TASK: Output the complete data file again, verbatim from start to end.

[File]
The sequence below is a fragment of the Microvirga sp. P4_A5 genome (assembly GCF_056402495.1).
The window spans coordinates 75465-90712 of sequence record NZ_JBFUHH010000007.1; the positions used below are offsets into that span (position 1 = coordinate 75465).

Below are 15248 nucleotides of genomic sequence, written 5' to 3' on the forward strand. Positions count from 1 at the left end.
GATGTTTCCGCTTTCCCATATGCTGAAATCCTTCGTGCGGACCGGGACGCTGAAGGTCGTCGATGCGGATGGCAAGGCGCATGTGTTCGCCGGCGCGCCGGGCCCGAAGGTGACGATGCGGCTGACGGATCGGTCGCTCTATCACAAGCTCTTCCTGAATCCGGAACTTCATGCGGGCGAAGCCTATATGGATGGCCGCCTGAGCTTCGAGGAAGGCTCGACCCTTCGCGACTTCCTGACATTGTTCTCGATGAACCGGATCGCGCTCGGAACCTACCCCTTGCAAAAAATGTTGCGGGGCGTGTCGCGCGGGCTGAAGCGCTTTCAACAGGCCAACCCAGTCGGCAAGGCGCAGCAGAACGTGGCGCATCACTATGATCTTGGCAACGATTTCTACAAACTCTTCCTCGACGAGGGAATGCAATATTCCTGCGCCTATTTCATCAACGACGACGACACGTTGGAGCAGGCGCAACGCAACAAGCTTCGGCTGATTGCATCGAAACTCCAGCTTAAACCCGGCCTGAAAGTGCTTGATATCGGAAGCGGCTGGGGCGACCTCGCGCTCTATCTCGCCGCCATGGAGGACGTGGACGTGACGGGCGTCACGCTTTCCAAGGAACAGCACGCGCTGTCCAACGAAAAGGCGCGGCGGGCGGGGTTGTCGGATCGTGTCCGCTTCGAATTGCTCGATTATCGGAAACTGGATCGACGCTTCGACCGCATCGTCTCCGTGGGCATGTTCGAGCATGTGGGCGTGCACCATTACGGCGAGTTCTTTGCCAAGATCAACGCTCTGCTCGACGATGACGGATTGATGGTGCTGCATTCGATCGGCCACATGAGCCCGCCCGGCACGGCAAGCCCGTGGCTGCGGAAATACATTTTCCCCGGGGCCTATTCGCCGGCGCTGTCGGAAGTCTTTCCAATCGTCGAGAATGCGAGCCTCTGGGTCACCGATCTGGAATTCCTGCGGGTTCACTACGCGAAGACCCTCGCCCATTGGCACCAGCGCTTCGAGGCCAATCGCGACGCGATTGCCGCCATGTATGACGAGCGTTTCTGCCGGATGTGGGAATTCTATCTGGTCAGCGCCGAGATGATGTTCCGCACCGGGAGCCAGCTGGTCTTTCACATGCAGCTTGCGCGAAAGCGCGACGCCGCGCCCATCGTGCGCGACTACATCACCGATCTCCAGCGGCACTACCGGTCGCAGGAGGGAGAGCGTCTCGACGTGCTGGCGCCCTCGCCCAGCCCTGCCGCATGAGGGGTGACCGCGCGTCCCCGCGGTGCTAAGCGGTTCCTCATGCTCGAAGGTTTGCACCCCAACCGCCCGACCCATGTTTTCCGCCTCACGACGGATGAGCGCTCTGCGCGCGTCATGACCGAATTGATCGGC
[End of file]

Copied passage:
The sequence below is a fragment of the Microvirga sp. P4_A5 genome (assembly GCF_056402495.1).
The window spans coordinates 75465-90712 of sequence record NZ_JBFUHH010000007.1; the positions used below are offsets into that span (position 1 = coordinate 75465).

Below are 15248 nucleotides of genomic sequence, written 5' to 3' on the forward strand. Positions count from 1 at the left end.
GATGTTTCCGCTTTCCCATATGCTGAAATCCTTCGTGCGGACCGGGACGCTGAAGGTCGTCGATGCGGATGGCAAGGCGCATGTGTTCGCCGGCGCGCCGGGCCCGAAGGTGACGATGCGGCTGACGGATCGGTCGCTCTATCACAAGCTCTTCCTGAATCCGGAACTTCATGCGGGCGAAGCCTATATGGATGGCCGCCTGAGCTTCGAGGAAGGCTCGACCCTTCGCGACTTCCTGACATTGTTCTCGATGAACCGGATCGCGCTCGGAACCTACCCCTTGCAAAAAATGTTGCGGGGCGTGTCGCGCGGGCTGAAGCGCTTTCAACAGGCCAACCCAGTCGGCAAGGCGCAGCAGAACGTGGCGCATCACTATGATCTTGGCAACGATTTCTACAAACTCTTCCTCGACGAGGGAATGCAATATTCCTGCGCCTATTTCATCAACGACGACGACACGTTGGAGCAGGCGCAACGCAACAAGCTTCGGCTGATTGCATCGAAACTCCAGCTTAAACCCGGCCTGAAAGTGCTTGATATCGGAAGCGGCTGGGGCGACCTCGCGCTCTATCTCGCCGCCATGGAGGACGTGGACGTGACGGGCGTCACGCTTTCCAAGGAACAGCACGCGCTGTCCAACGAAAAGGCGCGGCGGGCGGGGTTGTCGGATCGTGTCCGCTTCGAATTGCTCGATTATCGGAAACTGGATCGACGCTTCGACCGCATCGTCTCCGTGGGCATGTTCGAGCATGTGGGCGTGCACCATTACGGCGAGTTCTTTGCCAAGATCAACGCTCTGCTCGACGATGACGGATTGATGGTGCTGCATTCGATCGGCCACATGAGCCCGCCCGGCACGGCAAGCCCGTGGCTGCGGAAATACATTTTCCCCGGGGCCTATTCGCCGGCGCTGTCGGAAGTCTTTCCAATCGTCGAGAATGCGAGCCTCTGGGTCACCGATCTGGAATTCCTGCGGGTTCACTACGCGAAGACCCTCGCCCATTGGCACCAGCGCTTCGAGGCCAATCGCGACGCGATTGCCGCCATGTATGACGAGCGTTTCTGCCGGATGTGGGAATTCTATCTGGTCAGCGCCGAGATGATGTTCCGCACCGGGAGCCAGCTGGTCTTTCACATGCAGCTTGCGCGAAAGCGCGACGCCGCGCCCATCGTGCGCGACTACATCACCGATCTCCAGCGGCACTACCGGTCGCAGGAGGGAGAGCGTCTCGACGTGCTGGCGCCCTCGCCCAGCCCTGCCGCATGAGGGGTGACCGCGCGTCCCCGCGGTGCTAAGCGGTTCCTCATGCTCGAAGGTTTGCACCCCAACCGCCCGACCCATGTTTTCCGCCTCACGACGGATGAGCGCTCTGCGCGCGTCATGACCGAATTGATCGGC